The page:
On January 21, 2022, the DOJ issued a rare FCPA Opinion Procedure Release, only the second since 2014. While the facts presented were quite unusual – a ship, with its captain and crew, detained without explanation in the waters of a foreign country, and facing an ambiguous demand for payment in order to be released – it offers more broadly applicable lessons.
Facts Presented to DOJ
The facts at issue arose from detention by the naval forces of a foreign country (“Country A”) of a maritime vessel, including the captain and crew, owned by a US-based company (the “Requester”) and the accompanying demand for payment of $175,000 in cash from a third party purporting to act on behalf of the Country A Navy (the “Third-Party Intermediary”). The Requester, concerned that the third party intended to pass on the payment being demanded to one or more Country A government officials, decided to seek an opinion from the DOJ. Resolution of the matter was urgent, as the detained captain was suffering from serious medical conditions putting his health and safety at significant risk.
The DOJ determined that it would not bring an enforcement action based on the proposed $175,000 payment because the Requester would not be making the payment (1) “corruptly” or (2) “to obtain or retain business” as contemplated by the FCPA. These elements have only rarely been interpreted by DOJ in the context of the Opinion Procedure, or for that matter by the federal courts in a litigated FCPA case.
In finding that Requester’s primary reason for payment was to avoid imminent and potentially serious harm to the captain and crew of the Requester vessel rather than being motivated by corrupt intent, the DOJ relied on United States v. Kozeny, for that court’s assertions that “an individual who is forced to make payment on threat of injury or death would not be liable under the FCPA” and that “Federal criminal law provides that actions taken under duress do not ordinarily constitute crimes.” In Kozeny, the court distinguished between viable FCPA defenses involving “true extortion” and “duress” on the one hand and those situations in which “the payer could have turned his back and walked away” on the other. The DOJ found that Requester’s situation fell under the first category of cases contemplated by Kozeny.  At the same time, the DOJ stressed that Requester’s situation was distinct from others where a company is threatened with severe economic harm or financial consequences in the absence of payment, which might lead to liability under the FCPA.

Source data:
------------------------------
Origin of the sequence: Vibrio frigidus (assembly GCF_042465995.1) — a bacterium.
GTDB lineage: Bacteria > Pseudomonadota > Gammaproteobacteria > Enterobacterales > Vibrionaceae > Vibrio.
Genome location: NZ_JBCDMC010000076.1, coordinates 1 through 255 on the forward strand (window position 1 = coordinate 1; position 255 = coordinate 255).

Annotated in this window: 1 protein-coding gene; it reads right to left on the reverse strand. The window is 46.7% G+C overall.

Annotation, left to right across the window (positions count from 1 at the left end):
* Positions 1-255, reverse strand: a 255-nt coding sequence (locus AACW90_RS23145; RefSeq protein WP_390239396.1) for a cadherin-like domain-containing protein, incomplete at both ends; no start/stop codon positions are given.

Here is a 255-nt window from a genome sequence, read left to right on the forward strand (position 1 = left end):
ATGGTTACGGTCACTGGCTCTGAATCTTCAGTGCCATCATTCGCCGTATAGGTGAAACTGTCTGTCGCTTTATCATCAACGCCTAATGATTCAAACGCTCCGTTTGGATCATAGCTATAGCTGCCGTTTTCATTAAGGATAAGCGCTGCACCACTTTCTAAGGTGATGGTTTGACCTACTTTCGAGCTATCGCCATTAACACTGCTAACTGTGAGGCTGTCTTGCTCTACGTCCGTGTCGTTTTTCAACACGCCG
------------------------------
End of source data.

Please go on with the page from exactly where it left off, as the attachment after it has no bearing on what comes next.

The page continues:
In finding that the payment was not motivated by an intent to obtain or retain business, the DOJ relied on the Requester’s attestations that it had no ongoing or anticipated business with Country A and that the Requester was only in Country A’s waters due to an error. This error, which resulted in Requester mistakenly anchoring its vessel in Country A’s waters, may have violated Country A’s regulations and laws governing shipping and anchoring locations and triggered the payment demand by the Third-Party Intermediary, but it did not amount to a “business purpose” associated with payment. It has been accepted as settled law since the Fifth Circuit’s holding in United States v. Kay that “Congress intended for the FCPA to apply broadly to payments intended to assist the payor, either directly or indirectly, in obtaining or retaining business for some person.” Requester’s circumstances, however, fell outside of that admittedly broad scope.
The Requester’s efforts to avoid making the payment provided further support for the DOJ’s conclusion that there was no corrupt intent. The Requester had made every effort to obtain written, official documentation from the Country A government setting forth the alleged violation and appropriate fine, and had been exceedingly transparent, including by advising US authorities of the situation and requesting that they intervene and notify the foreign government of the issue.
Expedited Review by DOJ